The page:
What 25 Billion Data Points Can Do For Your Health

What 25 Billion Data Points Can Do For Your Health

Think back to the last time you set a health goal. Maybe you were trying to eat more fresh, whole foods, or keep your blood sugar in range during a stressful week. Either way, did you find yourself seeking out advice and insight from people who’d been in your shoes before? Whether it’s a friend whose experience is relatable, or even a stranger’s health journey that you start following online, learning how others handle the same situation you’re encountering can be immensely helpful.

Now, imagine you could learn about billions—yes, literally billions—of different scenarios of those health journeys. Imagine you could see ahead of time that taking on that extra project at work will make you feel anxious and overwhelmed, which will leave you more likely to pick up a quick processed snack over a fresher, more nourishing one. How much more equipped would you be to reach your goals, not to mention avoid a few pitfalls along the way?

Of course, it would be a futile task for the average person to interpret (let alone sift through) billions of scenarios. But machine learning can do it in a matter of moments.

Machine Learning Highlights What We Have In Common

In the simplest terms, machine learning gives computers the ability to interpret data with human-like perspectives—for instance, pattern recognition. You can thank machine learning for the recommendations you get on streaming services such as Netflix and Spotify, and even the search results you get on Google.

Using machine learning in the context of precision health, on the other hand, can help us uncover patterns in experiences, from symptoms and struggles to solutions and explanations.

Think about it this way: Over 400 million people around the world have diabetes, and even more live with a heart condition. Not everyone’s experience with these conditions looks the same, but if you’re logging your health data in an app such as One Drop—which uses machine learning algorithms that are now powered by more than 25 billion data points—we have a much better chance at pinpointing which health journeys do resemble yours.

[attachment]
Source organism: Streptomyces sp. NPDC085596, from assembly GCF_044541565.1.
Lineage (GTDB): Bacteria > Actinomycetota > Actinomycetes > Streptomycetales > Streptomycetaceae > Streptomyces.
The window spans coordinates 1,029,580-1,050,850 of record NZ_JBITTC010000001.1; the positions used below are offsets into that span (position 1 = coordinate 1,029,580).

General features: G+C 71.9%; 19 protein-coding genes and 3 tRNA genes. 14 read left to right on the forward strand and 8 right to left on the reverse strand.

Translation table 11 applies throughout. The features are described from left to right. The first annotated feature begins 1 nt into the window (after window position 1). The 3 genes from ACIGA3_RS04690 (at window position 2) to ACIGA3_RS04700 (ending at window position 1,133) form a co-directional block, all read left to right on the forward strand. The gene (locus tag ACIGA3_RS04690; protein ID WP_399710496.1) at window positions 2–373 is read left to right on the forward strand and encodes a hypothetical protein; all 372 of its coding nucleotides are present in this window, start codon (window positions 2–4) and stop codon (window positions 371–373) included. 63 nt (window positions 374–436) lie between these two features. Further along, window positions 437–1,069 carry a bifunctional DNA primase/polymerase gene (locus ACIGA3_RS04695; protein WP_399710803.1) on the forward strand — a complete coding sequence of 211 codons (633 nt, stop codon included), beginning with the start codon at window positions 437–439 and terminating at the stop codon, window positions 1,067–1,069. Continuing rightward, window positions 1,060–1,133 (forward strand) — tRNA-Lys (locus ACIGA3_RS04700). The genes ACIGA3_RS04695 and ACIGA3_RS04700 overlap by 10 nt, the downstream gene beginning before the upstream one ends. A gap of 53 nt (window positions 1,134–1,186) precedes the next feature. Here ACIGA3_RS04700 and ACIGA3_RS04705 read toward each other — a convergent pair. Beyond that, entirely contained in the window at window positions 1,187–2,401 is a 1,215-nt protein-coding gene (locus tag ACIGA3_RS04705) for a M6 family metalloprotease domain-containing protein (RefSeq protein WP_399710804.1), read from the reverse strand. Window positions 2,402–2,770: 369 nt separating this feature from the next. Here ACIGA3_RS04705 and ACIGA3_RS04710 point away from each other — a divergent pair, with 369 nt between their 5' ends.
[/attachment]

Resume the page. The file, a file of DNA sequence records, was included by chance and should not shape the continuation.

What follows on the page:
“We’re all different, but we’re more alike than different,” explains Dan Goldner, SVP of Data Science at One Drop. Machine learning is a way for us to easily find the people who are in similar circumstances as you—whether you’re managing high blood pressure or keeping an eye on your blood sugar. The more data (read: health experiences) that machine learning models have to work with, the more likely they are to spot the circumstances that most resemble yours, including the most common patterns in those circumstances, says Goldner.

“If we only have a million data points, we might not find anybody who’s like you, right?” he explains. But if we have tens of billions of data points, there are way more scenarios that we can reference. “That’s what artificial intelligence does,” continues Goldner. “It organizes all of that information so we can find times and places when similar things have been happening to similar people.”

How Machine Learning Helps Us Find Cause and Effect

Once we’ve identified certain trends in your health, how do we use that knowledge to help you make better decisions in the future?

First, it’s important that we know about more than just health outcomes, explains Goldner. We need to know about the habits that contributed to those outcomes.

For example, let’s say you and your partner like to go for a long walk every night after dinner, but you recently stopped because your ankle’s been bothering you. Suddenly, you notice that your blood sugar has been much higher than usual in the mornings, even though you’ve changed little to nothing about your diet or the rest of your routine. Maybe you’d put two and two together and realize that your nightly walks were doing more for your blood sugar than you thought. But you’d probably be more likely to spot the connection if you had access to your activity stats and your blood sugar levels all in one place.

The only way to connect those dots is to have not just a lot of data, but also a lot of different types of data, from activity and food habits to heart rate, blood sugar, and blood pressure, explains Goldner. One Drop, for instance, can be linked with your Fitbit, Google Fit, Apple Watch, and Dexcom, among other devices and tools, to help you get a holistic picture of your health and understand what factors influence it most.

“That’s what’s going to allow us to predict what’s going to happen, to understand why, and to give the kind of actionable advice, guidance, and education that’s really going to help you get better,” says Goldner.

When You Win, We All Win

The beauty of machine learning models in precision health is that they’re not just helping you learn about your well-being and how to proactively manage it; they’re helping everyone who shares that information with those models.

“We’re learning from the collective experience of all of our members,” Goldner says of One Drop’s machine learning models. Just as you’re discovering new things about your health from what others have been through, others are learning from what you’ve encountered as well.

At their core, these machine learning models are built on a foundation of empathy—the ability to understand another person’s perspective, including their lived experiences and the elements that got them there.

So, the next time you feel a little lost in your health journey, consider downloading the One Drop app, where you can log your health data in one place, find trends in what works versus what doesn’t, and gather insights that are shaped by over 25 billion experiences from people just like you.
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Allie Strickler
Jun 11, 2021

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